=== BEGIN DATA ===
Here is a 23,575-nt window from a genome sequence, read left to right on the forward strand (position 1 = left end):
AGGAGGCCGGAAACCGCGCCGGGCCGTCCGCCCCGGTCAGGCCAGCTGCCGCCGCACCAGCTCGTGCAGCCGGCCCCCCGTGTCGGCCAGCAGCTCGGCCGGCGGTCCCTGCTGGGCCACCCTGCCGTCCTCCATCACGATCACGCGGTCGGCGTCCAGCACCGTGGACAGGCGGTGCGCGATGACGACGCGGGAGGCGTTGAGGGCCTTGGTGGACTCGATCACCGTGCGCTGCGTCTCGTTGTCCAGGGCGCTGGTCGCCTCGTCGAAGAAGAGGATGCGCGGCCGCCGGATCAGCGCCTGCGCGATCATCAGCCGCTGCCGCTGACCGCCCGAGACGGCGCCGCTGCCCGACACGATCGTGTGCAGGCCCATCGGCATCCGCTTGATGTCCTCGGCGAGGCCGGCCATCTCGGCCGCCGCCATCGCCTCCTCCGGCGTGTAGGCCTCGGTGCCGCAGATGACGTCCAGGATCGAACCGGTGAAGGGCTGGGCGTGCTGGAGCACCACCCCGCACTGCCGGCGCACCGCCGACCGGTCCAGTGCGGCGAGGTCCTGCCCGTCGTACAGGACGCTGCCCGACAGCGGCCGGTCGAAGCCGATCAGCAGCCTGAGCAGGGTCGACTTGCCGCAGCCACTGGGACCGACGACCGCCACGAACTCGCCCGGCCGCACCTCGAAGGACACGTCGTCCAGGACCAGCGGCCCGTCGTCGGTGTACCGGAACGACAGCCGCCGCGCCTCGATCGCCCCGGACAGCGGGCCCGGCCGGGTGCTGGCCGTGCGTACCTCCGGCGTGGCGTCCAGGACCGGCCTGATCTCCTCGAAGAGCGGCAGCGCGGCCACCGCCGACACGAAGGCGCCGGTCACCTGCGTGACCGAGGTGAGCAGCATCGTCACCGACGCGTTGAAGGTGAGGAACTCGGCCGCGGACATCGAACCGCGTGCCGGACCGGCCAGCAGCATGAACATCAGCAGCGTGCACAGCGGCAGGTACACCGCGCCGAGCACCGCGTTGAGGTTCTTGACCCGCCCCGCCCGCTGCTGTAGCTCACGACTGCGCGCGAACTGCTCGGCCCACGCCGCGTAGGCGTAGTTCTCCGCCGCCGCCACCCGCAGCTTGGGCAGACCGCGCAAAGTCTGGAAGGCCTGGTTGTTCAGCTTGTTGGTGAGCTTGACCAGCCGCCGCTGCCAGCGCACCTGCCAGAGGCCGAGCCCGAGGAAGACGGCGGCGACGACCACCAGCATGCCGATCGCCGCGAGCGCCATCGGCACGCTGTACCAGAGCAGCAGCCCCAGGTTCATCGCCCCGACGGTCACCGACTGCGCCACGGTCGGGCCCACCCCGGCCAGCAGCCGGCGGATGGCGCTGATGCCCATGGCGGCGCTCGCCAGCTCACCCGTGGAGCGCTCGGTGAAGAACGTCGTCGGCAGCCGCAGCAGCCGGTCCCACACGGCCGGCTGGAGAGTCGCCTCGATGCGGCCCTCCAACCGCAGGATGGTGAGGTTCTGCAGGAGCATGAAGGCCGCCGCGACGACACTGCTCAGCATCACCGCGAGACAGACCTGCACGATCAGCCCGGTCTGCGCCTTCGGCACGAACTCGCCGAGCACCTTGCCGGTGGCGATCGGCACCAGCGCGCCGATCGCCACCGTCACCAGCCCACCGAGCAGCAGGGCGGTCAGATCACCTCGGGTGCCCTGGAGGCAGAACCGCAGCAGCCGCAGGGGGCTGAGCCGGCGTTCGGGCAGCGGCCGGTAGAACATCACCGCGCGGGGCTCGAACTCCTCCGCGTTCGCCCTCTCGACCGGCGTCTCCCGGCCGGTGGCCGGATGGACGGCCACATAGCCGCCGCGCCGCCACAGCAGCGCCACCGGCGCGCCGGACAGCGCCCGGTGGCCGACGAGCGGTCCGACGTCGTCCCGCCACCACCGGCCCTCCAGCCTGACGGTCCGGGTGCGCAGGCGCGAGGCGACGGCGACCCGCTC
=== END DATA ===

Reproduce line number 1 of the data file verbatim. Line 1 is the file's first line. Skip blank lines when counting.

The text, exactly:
Here is a 23,575-nt window from a genome sequence, read left to right on the forward strand (position 1 = left end):